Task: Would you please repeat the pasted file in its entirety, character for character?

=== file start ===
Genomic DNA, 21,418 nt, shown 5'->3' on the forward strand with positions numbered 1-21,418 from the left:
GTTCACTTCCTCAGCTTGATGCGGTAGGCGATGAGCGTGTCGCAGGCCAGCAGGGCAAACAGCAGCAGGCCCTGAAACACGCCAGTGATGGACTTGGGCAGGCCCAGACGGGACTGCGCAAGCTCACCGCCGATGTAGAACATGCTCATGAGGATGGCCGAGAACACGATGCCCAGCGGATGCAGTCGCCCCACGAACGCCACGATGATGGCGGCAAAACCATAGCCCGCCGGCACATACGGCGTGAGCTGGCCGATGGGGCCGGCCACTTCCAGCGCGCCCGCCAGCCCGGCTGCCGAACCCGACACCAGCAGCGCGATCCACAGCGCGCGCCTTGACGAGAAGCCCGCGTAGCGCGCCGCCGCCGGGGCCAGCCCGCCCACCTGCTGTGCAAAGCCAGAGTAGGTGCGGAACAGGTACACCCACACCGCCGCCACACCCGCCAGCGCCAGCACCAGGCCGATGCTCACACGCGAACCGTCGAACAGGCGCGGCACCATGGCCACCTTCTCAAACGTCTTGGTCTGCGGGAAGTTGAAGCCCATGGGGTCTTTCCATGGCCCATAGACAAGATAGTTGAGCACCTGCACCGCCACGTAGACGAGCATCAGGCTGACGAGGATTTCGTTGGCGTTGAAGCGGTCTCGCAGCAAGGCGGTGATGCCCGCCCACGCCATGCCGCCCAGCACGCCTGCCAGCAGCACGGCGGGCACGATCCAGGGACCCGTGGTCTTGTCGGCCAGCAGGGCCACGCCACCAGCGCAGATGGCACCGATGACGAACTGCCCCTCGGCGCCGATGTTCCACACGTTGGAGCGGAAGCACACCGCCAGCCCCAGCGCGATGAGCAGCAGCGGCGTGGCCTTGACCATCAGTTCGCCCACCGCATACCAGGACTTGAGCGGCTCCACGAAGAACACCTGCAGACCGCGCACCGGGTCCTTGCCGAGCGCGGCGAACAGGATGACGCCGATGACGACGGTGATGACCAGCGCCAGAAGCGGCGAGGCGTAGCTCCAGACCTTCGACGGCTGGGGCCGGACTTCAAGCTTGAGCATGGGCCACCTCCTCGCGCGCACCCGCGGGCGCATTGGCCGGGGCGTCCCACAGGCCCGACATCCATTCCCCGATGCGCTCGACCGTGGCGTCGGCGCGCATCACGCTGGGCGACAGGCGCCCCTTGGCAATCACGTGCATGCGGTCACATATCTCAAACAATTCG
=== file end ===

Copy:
Genomic DNA, 21,418 nt, shown 5'->3' on the forward strand with positions numbered 1-21,418 from the left:
GTTCACTTCCTCAGCTTGATGCGGTAGGCGATGAGCGTGTCGCAGGCCAGCAGGGCAAACAGCAGCAGGCCCTGAAACACGCCAGTGATGGACTTGGGCAGGCCCAGACGGGACTGCGCAAGCTCACCGCCGATGTAGAACATGCTCATGAGGATGGCCGAGAACACGATGCCCAGCGGATGCAGTCGCCCCACGAACGCCACGATGATGGCGGCAAAACCATAGCCCGCCGGCACATACGGCGTGAGCTGGCCGATGGGGCCGGCCACTTCCAGCGCGCCCGCCAGCCCGGCTGCCGAACCCGACACCAGCAGCGCGATCCACAGCGCGCGCCTTGACGAGAAGCCCGCGTAGCGCGCCGCCGCCGGGGCCAGCCCGCCCACCTGCTGTGCAAAGCCAGAGTAGGTGCGGAACAGGTACACCCACACCGCCGCCACACCCGCCAGCGCCAGCACCAGGCCGATGCTCACACGCGAACCGTCGAACAGGCGCGGCACCATGGCCACCTTCTCAAACGTCTTGGTCTGCGGGAAGTTGAAGCCCATGGGGTCTTTCCATGGCCCATAGACAAGATAGTTGAGCACCTGCACCGCCACGTAGACGAGCATCAGGCTGACGAGGATTTCGTTGGCGTTGAAGCGGTCTCGCAGCAAGGCGGTGATGCCCGCCCACGCCATGCCGCCCAGCACGCCTGCCAGCAGCACGGCGGGCACGATCCAGGGACCCGTGGTCTTGTCGGCCAGCAGGGCCACGCCACCAGCGCAGATGGCACCGATGACGAACTGCCCCTCGGCGCCGATGTTCCACACGTTGGAGCGGAAGCACACCGCCAGCCCCAGCGCGATGAGCAGCAGCGGCGTGGCCTTGACCATCAGTTCGCCCACCGCATACCAGGACTTGAGCGGCTCCACGAAGAACACCTGCAGACCGCGCACCGGGTCCTTGCCGAGCGCGGCGAACAGGATGACGCCGATGACGACGGTGATGACCAGCGCCAGAAGCGGCGAGGCGTAGCTCCAGACCTTCGACGGCTGGGGCCGGACTTCAAGCTTGAGCATGGGCCACCTCCTCGCGCGCACCCGCGGGCGCATTGGCCGGGGCGTCCCACAGGCCCGACATCCATTCCCCGATGCGCTCGACCGTGGCGTCGGCGCGCATCACGCTGGGCGACAGGCGCCCCTTGGCAATCACGTGCATGCGGTCACATATCTCAAACAATTCG